Near the top of the climb, and to the right (southeast) is a fracture known as "Bear Cave," "Bear Den Cave" or "Bears Den Cave" (Hughes and Allen p. 408; Heermance p. 247). The Mohegans may have named this cave "Sneeksuck," meaning "a stone house on a ledge, or lodge of hollow rocks" (J.H. Trumbull p. 68). Smaller people may be able to crawl through the lower opening while others may lower themselves through a larger triangular opening, just above the lower one. A flashlight is needed to explore the cave.
Lower entrance to Bear Cave
Coordinates: N 41° 30.572', W 71° 51.705' (Datum: WGS84)
Upper entrance to Bear Cave, looking down
Coordinates: N 41° 30.572', W 71° 51.705' (Datum: WGS84)
Inside Bear Cave
Coordinates: N 41° 30.572', W 71° 51.705' (Datum: WGS84)
In 1882, the legend of how the cave got its name was published in the History of New London County, Connecticut:
Not far from 1750, Maj. Israel Hewitt, who lived on Win-che-choog Hill [now called Wintechog Hill], in North Stonington, became a noted hunter, kept a kennel of bloodhounds, and for pastime and pleasure devoted much of his time in hunting these dangerous animals [wolves and bears]. One old bruin, who rendezvoused in an undiscovered cavern in the upper part of the town, became so destructive among the farmers' herds in that vicinity that Maj. Hewitt was invited to hunt the rascal down and relieve them from so formidable a pest. So the old hunter, on horseback, in regal style, with servants, munitions of war, and a full corps of bloodhounds, started out in pursuit of the dreaded monster. The hounds soon came upon his foraging tracks, and with that heavenly, or at least unearthly, music that nothing but bloodhounds can chant, they followed with unerring certainty the old mugwump to his den. The practiced ear of the major assured him that the game was bagged. So riding up to the place he saw from the tremulous murmur of his dogs that they had a dangerous animal in hand. After examining the mouth of the cavern and in vain trying to induce the hounds to enter (which they could easily have done), he resolved to enter himself and force the old bruin to a fight in his own den.
The major closely examined his rifle to see if it was well loaded, then picking the flint and throwing off his hunter's rig, he entered the cavern and cautiously crept along upon his hands and knees until he reached its lower chamber. By this time the darkness was all-pervading, except two headlights glaring at him from the farther end of the cavern, accompanied by a terrific growl, that told the hunter that his or old bruin's time had come. But the major was equal to the occasion. He, raising his rifle and taking deliberate aim, add another glare to the infernal darkness which shook the cavern from its foundation to its summit. Slowly moving backwards, he reached the surface almost stifled with the sulphurous air of the den. Reloading his rifle and lighting a torch, he again descended into the cavern, and at the farther end he found old bruin with his headlights dim, beyond his growling and his howling, -- he was dead. He removed the bear, and with the aid of an Indian servant took him on horseback and carried him home and dressed him, but none of the hounds would touch his meat. The site of this cavern, familiarly known as the "Bear's Hole," is situated some three miles north of the village of Milltown [now known as the village of North Stonington], and in former years was a famous resort for sight-seers and parties of young people. But a few invading red snakes having been seen guarding its portals, have sent it back to the silence and solitude that it enjoyed in the olden time. (Hurd p. 742)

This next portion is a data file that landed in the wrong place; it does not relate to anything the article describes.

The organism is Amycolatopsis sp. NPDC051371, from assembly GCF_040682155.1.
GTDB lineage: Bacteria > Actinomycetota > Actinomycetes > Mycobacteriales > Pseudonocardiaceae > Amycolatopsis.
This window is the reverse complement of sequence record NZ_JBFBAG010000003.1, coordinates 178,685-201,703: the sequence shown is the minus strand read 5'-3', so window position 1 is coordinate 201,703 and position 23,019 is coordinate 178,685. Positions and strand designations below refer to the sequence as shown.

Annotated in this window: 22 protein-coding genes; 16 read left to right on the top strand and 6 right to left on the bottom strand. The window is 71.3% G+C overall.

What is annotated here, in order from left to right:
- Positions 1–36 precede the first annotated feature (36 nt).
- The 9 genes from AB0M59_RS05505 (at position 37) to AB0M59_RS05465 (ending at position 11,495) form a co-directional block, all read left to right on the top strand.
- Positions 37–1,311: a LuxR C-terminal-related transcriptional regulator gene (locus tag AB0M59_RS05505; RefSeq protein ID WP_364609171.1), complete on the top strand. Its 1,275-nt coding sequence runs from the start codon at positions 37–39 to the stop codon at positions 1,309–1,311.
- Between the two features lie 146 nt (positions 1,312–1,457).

Apparently, the snakes were no longer a problem by August 17, 1886, when a Stonington town picnic was held at the site (Wheeler p. 51; Haynes and Boylan p. 83). Hikers should be aware that black bears have returned to Connecticut and Rhode Island, so there is a possibility that the cave could be inhabited.
Note: The 1937 RISPB map refers to the ledge near Bear Cave as "Bears Ridge." A different ledge, near High Ledge, is named "Bullet Ledge" by the map.
The trail descends the ledge to meet the road again at a three-way intersection of dirt roads. The trail follows the road straight ahead (east) and then quickly veers left (north) from the dirt road onto a footpath. The footpath parallels a very long rock formation, seen to the left (northwest). The trail continues among stone walls. Stone walls were usually built to mark property lines; some walls continue to mark current boundaries. After crossing into Voluntown, the footpath reaches another intersection of dirt roads. The trail markings run straight ahead (east) on a dirt road, but two foundation holes exist a few yards away on both sides of the road that leads left (north).
Foundation hole on west side of road
Coordinates: N 41° 30.929', W 71° 51.372' (Datum: WGS84)
Deeper foundation on east side of road
Coordinates: N 41° 30.935', W 71° 51.362' (Datum: WGS84)